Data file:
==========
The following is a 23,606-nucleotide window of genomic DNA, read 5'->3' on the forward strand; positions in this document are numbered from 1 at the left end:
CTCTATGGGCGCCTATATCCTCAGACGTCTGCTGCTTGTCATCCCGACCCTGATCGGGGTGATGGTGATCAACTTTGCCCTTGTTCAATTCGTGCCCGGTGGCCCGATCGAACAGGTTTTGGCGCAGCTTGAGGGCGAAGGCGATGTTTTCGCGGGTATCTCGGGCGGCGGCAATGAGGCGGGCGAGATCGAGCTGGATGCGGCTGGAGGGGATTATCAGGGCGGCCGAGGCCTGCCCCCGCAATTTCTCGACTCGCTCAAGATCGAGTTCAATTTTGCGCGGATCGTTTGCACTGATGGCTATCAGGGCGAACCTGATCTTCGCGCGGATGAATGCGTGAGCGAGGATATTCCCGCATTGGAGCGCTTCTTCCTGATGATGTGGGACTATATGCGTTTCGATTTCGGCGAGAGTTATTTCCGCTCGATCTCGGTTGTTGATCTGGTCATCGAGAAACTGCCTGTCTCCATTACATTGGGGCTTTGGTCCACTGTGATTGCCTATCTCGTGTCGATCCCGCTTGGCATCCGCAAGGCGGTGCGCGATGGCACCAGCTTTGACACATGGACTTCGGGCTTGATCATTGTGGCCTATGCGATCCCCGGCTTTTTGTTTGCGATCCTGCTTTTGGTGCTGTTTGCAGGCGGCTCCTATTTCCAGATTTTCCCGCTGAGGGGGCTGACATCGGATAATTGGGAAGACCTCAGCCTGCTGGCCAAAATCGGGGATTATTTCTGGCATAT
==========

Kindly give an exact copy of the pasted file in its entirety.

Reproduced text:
The following is a 23,606-nucleotide window of genomic DNA, read 5'->3' on the forward strand; positions in this document are numbered from 1 at the left end:
CTCTATGGGCGCCTATATCCTCAGACGTCTGCTGCTTGTCATCCCGACCCTGATCGGGGTGATGGTGATCAACTTTGCCCTTGTTCAATTCGTGCCCGGTGGCCCGATCGAACAGGTTTTGGCGCAGCTTGAGGGCGAAGGCGATGTTTTCGCGGGTATCTCGGGCGGCGGCAATGAGGCGGGCGAGATCGAGCTGGATGCGGCTGGAGGGGATTATCAGGGCGGCCGAGGCCTGCCCCCGCAATTTCTCGACTCGCTCAAGATCGAGTTCAATTTTGCGCGGATCGTTTGCACTGATGGCTATCAGGGCGAACCTGATCTTCGCGCGGATGAATGCGTGAGCGAGGATATTCCCGCATTGGAGCGCTTCTTCCTGATGATGTGGGACTATATGCGTTTCGATTTCGGCGAGAGTTATTTCCGCTCGATCTCGGTTGTTGATCTGGTCATCGAGAAACTGCCTGTCTCCATTACATTGGGGCTTTGGTCCACTGTGATTGCCTATCTCGTGTCGATCCCGCTTGGCATCCGCAAGGCGGTGCGCGATGGCACCAGCTTTGACACATGGACTTCGGGCTTGATCATTGTGGCCTATGCGATCCCCGGCTTTTTGTTTGCGATCCTGCTTTTGGTGCTGTTTGCAGGCGGCTCCTATTTCCAGATTTTCCCGCTGAGGGGGCTGACATCGGATAATTGGGAAGACCTCAGCCTGCTGGCCAAAATCGGGGATTATTTCTGGCATAT